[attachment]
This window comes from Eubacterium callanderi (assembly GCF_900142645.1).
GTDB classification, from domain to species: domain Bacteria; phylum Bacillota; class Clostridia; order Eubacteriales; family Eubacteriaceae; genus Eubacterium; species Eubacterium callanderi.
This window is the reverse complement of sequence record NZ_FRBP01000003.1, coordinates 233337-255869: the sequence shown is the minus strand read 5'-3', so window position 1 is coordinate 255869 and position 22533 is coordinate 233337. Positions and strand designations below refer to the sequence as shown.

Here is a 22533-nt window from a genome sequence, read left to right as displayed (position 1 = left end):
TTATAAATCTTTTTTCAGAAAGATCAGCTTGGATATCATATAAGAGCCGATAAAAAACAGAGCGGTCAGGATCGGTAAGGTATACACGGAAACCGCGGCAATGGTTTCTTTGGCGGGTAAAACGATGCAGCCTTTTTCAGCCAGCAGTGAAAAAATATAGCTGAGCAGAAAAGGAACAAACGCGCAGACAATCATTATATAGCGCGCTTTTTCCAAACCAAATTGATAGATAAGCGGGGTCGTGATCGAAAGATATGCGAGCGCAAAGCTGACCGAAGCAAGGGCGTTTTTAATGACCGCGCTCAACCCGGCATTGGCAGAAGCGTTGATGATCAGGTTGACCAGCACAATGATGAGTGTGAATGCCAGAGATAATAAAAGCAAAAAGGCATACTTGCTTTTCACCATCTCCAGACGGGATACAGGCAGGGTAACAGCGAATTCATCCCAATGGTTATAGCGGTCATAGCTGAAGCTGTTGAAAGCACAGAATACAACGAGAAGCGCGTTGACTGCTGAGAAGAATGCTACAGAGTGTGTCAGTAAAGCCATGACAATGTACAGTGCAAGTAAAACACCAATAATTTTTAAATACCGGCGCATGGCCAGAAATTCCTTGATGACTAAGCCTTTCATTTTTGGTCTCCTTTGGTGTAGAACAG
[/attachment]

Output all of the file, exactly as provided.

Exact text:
This window comes from Eubacterium callanderi (assembly GCF_900142645.1).
GTDB classification, from domain to species: domain Bacteria; phylum Bacillota; class Clostridia; order Eubacteriales; family Eubacteriaceae; genus Eubacterium; species Eubacterium callanderi.
This window is the reverse complement of sequence record NZ_FRBP01000003.1, coordinates 233337-255869: the sequence shown is the minus strand read 5'-3', so window position 1 is coordinate 255869 and position 22533 is coordinate 233337. Positions and strand designations below refer to the sequence as shown.

Here is a 22533-nt window from a genome sequence, read left to right as displayed (position 1 = left end):
TTATAAATCTTTTTTCAGAAAGATCAGCTTGGATATCATATAAGAGCCGATAAAAAACAGAGCGGTCAGGATCGGTAAGGTATACACGGAAACCGCGGCAATGGTTTCTTTGGCGGGTAAAACGATGCAGCCTTTTTCAGCCAGCAGTGAAAAAATATAGCTGAGCAGAAAAGGAACAAACGCGCAGACAATCATTATATAGCGCGCTTTTTCCAAACCAAATTGATAGATAAGCGGGGTCGTGATCGAAAGATATGCGAGCGCAAAGCTGACCGAAGCAAGGGCGTTTTTAATGACCGCGCTCAACCCGGCATTGGCAGAAGCGTTGATGATCAGGTTGACCAGCACAATGATGAGTGTGAATGCCAGAGATAATAAAAGCAAAAAGGCATACTTGCTTTTCACCATCTCCAGACGGGATACAGGCAGGGTAACAGCGAATTCATCCCAATGGTTATAGCGGTCATAGCTGAAGCTGTTGAAAGCACAGAATACAACGAGAAGCGCGTTGACTGCTGAGAAGAATGCTACAGAGTGTGTCAGTAAAGCCATGACAATGTACAGTGCAAGTAAAACACCAATAATTTTTAAATACCGGCGCATGGCCAGAAATTCCTTGATGACTAAGCCTTTCATTTTTGGTCTCCTTTGGTGTAGAACAG